Variability of Peronosclerospora sorghi isolates from different geographic locations and hosts in Africa
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Bock, C.H., Jeger, M.J., Mughogho, L.K., Cardwell, K., Mtisi, E., Kaula, G. & Mukansabimana, D. (2000). Variability of Peronosclerospora sorghi isolates from different geographic locations and hosts in Africa. Mycological Research, 104(1), 61-68.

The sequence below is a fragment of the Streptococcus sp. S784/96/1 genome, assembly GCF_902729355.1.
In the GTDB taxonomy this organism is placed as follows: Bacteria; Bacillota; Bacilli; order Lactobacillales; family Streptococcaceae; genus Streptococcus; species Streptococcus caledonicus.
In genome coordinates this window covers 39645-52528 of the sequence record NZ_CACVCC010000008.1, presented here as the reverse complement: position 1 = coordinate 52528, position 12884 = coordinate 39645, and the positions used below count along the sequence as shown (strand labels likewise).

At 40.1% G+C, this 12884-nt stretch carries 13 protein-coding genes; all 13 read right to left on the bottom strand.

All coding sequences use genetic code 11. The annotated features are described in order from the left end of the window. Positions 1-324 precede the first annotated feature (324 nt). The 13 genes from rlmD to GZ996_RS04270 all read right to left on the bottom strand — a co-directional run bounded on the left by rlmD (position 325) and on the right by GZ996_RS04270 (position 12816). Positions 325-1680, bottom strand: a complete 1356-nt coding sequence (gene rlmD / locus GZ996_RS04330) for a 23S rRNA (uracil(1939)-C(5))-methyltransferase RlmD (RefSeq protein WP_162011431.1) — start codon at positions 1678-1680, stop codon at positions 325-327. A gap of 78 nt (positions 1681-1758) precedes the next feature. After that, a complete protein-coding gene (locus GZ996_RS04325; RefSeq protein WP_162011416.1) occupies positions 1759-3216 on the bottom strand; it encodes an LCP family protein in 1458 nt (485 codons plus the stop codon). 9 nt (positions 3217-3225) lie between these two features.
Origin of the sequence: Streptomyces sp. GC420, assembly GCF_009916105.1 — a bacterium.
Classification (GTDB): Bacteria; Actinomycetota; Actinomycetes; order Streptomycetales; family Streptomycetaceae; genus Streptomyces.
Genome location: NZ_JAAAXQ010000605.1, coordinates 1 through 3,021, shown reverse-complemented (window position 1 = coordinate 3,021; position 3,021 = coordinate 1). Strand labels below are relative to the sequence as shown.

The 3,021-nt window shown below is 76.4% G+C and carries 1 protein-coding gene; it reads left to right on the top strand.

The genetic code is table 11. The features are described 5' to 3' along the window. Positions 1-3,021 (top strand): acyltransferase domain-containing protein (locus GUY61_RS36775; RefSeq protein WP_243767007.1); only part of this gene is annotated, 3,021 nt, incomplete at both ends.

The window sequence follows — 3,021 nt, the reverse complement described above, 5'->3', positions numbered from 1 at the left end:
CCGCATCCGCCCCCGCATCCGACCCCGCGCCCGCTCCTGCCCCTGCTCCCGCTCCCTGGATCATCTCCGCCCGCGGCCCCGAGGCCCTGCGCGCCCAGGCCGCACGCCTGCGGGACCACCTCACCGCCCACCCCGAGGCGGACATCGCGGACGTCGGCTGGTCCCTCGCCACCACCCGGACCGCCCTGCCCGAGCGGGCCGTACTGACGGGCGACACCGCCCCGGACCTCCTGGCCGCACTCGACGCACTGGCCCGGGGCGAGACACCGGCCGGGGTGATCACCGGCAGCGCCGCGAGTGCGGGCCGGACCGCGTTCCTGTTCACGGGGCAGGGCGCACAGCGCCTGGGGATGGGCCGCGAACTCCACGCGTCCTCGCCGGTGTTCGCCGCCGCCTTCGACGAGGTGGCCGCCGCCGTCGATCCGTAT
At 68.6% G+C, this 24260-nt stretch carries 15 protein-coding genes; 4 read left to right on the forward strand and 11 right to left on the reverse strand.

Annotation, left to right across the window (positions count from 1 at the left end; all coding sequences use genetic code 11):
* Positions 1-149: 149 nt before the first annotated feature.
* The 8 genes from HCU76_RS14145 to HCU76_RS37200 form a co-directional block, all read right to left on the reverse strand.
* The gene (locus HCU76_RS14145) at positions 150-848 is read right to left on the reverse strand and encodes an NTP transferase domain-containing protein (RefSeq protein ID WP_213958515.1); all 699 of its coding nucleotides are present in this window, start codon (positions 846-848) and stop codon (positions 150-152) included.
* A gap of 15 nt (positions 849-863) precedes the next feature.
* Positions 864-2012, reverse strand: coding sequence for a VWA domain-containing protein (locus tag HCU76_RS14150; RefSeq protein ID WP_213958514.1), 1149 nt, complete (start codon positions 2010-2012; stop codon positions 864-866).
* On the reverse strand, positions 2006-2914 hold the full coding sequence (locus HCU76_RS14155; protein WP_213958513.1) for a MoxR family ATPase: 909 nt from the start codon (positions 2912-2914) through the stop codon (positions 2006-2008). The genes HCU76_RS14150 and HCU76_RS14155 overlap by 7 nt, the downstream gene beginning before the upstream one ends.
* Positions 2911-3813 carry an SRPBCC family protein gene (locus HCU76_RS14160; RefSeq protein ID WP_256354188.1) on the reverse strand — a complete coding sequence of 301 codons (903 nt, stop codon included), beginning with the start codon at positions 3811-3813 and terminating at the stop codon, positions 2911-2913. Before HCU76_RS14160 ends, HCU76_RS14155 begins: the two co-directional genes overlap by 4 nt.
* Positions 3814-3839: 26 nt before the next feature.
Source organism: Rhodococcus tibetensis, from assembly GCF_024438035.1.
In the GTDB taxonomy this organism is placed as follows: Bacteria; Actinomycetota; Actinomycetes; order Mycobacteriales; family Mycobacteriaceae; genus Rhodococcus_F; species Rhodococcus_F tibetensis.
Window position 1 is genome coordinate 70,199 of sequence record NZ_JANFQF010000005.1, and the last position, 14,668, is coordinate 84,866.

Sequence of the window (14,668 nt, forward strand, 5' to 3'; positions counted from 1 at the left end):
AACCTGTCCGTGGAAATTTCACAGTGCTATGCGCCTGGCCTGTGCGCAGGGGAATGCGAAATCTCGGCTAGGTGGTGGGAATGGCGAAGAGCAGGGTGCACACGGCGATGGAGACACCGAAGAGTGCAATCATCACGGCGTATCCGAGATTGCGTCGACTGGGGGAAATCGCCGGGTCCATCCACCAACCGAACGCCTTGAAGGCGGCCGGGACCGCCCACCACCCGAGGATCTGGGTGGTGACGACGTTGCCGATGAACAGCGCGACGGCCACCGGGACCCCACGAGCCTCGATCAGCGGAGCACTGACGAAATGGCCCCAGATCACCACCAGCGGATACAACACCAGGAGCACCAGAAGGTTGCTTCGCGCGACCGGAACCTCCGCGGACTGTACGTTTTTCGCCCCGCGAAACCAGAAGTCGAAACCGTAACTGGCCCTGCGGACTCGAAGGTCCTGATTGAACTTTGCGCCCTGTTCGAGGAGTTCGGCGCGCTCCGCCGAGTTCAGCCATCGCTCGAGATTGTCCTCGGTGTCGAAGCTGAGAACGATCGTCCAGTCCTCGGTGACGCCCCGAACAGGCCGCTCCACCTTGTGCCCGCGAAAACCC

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Nine isolates of Peronosclerospora sorghi from maize, sorghum and wild sorghum were sampled from Zimbabwe, Zambia, Rwanda, Mozambique and Kenya. They were compared for variation in conidium and conidiophore morphology, temperature requirements for sporulation, germination and germ-tube growth and for pathogenicity on different sorghum and maize cultivars. Although there were significant differences in isolate morphology, all conformed to the known range for P. sorghi. Mean conidial length×width ranged from 21–23 μm×16•9–19•2 μm, and mean conidiophore length (basal cell-branching) ranged from 116•3–135•6 μm. All isolates sporulated in the range 14–26 °C (optimal at 16–23°), although one isolate from maize from Umbeluzi in Mozambique had a broader optimal range for sporulation (12–25°). Conidia of all isolates germinated between 10° and 34°. Germ-tube response to temperature was similar for all isolates (10–34°). The isolates varied in their pathogenicity towards sorghum cultivars, with an isolate from Rwanda being pathogenic to more sorghum differentials than any other. Cluster analysis of isolates based on host reaction indicated five groups at the 85% similarity level. The existence of pathogenic variability has ramifications for the breeding of sorghum for resistance to downy mildew in Africa.
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